Department of Justice and Foreign Corrupt Practices Act Settlements
For years a battle cry for United States-based companies went something like this:
Bribery is wrong. But if you enforce anti-bribery laws against U.S. companies then those companies simply cannot effectively compete with foreign companies, which are immune from prosecution under U.S. anti-bribery laws.
While always a bit unsavory, it is now flat-out untrue.
Today, eight of the top 10 Foreign Corrupt Practices Act (FCPA) whistleblower settlements involve foreign companies. The Department of Justice (DOJ) has even-handedly applied the FCPA across all industries and participants. Indeed, foreign companies now account for eight of the top ten FCPA enforcement settlements. The below list comes from FCPABlog.com:
- Siemens (Germany): $800 million in 2008.
- KBR/Halliburton (USA): $579 million in 2009.
- BAE (UK): $400 million in 2010.
- Snamprogetti Netherlands B.V. ENI S.p.A (Holland/Italy): $365 million in 2010.
- Technip S.A. (France): $338 million in 2010.
- Daimler AG (Germany): $185 million in 2010.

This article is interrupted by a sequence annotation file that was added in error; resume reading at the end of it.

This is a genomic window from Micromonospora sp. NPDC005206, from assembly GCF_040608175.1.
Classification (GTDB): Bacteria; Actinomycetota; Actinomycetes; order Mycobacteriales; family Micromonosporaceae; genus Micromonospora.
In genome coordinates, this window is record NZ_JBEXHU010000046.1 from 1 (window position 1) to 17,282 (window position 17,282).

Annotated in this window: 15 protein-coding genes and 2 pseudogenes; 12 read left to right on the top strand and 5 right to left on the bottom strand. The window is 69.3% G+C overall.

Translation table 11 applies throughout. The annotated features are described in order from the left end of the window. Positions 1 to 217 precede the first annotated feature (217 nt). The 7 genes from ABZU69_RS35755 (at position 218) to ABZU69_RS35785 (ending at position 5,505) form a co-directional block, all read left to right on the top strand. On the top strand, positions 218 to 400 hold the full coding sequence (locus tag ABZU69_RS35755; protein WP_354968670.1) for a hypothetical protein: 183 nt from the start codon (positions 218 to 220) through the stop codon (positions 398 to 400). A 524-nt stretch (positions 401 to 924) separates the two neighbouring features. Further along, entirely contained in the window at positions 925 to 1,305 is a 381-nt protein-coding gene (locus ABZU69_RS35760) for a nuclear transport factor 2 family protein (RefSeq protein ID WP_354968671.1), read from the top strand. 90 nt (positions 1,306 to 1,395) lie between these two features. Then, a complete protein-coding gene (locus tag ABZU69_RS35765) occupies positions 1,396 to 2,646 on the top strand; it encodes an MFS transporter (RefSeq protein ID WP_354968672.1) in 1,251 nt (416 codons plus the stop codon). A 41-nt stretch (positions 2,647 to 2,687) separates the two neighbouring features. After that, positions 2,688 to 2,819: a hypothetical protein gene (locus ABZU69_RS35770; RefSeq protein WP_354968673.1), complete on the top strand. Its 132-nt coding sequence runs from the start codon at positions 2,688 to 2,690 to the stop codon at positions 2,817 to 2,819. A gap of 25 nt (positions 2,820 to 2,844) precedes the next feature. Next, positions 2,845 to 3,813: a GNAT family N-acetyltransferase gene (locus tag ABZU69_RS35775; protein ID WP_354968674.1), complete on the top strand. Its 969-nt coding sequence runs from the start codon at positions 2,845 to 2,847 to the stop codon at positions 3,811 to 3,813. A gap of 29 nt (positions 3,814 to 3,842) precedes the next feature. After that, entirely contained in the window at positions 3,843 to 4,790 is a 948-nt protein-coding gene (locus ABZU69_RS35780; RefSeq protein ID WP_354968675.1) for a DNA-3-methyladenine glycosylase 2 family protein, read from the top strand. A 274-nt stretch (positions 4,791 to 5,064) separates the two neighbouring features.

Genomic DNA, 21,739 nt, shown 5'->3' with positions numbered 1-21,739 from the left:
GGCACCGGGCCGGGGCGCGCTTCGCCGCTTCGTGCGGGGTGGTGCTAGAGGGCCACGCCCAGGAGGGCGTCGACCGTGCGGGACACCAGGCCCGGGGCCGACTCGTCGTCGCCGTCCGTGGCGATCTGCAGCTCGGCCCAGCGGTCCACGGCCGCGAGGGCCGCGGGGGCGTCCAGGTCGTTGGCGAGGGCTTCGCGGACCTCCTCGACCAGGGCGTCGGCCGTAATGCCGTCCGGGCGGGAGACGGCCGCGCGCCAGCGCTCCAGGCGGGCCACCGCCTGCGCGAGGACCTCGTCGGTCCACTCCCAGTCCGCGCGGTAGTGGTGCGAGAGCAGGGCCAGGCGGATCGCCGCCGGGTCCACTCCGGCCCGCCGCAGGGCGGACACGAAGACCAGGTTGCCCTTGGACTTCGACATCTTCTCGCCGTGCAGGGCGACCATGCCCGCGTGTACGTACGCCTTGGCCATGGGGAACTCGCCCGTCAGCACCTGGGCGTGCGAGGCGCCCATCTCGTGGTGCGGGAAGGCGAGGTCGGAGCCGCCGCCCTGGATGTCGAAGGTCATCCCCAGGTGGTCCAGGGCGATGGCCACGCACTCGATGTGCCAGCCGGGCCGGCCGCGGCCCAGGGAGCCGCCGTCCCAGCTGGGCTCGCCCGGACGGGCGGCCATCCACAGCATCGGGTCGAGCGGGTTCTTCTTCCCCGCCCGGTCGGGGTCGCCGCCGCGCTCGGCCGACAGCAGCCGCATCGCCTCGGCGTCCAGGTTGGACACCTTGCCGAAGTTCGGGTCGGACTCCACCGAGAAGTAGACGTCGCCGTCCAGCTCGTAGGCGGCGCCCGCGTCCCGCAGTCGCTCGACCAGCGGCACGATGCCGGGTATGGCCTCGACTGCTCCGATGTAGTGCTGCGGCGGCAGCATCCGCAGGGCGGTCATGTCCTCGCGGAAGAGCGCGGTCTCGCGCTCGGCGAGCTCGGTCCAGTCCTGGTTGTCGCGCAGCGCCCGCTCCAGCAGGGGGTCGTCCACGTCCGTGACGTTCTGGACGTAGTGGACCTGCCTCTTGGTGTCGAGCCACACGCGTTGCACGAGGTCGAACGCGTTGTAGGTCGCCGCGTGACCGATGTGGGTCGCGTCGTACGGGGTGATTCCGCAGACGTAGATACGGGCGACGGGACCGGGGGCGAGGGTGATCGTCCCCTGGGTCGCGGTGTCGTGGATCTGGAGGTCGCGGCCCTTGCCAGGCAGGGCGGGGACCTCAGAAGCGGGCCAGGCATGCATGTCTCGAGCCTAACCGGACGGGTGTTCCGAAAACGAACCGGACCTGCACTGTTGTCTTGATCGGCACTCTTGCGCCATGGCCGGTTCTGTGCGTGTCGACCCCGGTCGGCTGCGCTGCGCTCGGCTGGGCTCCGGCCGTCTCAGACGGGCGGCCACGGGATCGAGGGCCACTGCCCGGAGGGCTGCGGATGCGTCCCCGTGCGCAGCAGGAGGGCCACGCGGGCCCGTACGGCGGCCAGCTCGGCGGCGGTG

- Panalpina (Switzerland): $81.8 million in 2010.
- ABB Ltd(Switzerland): $58.3 million in 2010.
- Pride (USA): $56.1 million in 2010.
- Shell (UK/Holland): $48.1 million in 2010.
Because FCPA whistleblower laws now apply to non-issuer foreign companies, it is wrong to assume that a foreign company can avoid liability under the FCPA because that foreign company does not issue securities that must be registered with the SEC.
Panalpina World Transport Ltd. (PWT) is a Swiss shipping and freight logistics company. It does not have to register its securities with the SEC. It does have a wholly owned United States subsidiary called Panalpina Inc. (number seven on the above list), which is incorporated in New York and has a principle place of business in New Jersey. According to the DOJ’s FCPA complant against Panalpina Inc, the company was a domestic concern and subject to FCPA.
This DOJ enforcement action reiterates a basic premise behind the FCPA; namely that if a business has sufficient ties to the United States, that business is subject to the anti-bribery provisions of the FCPA.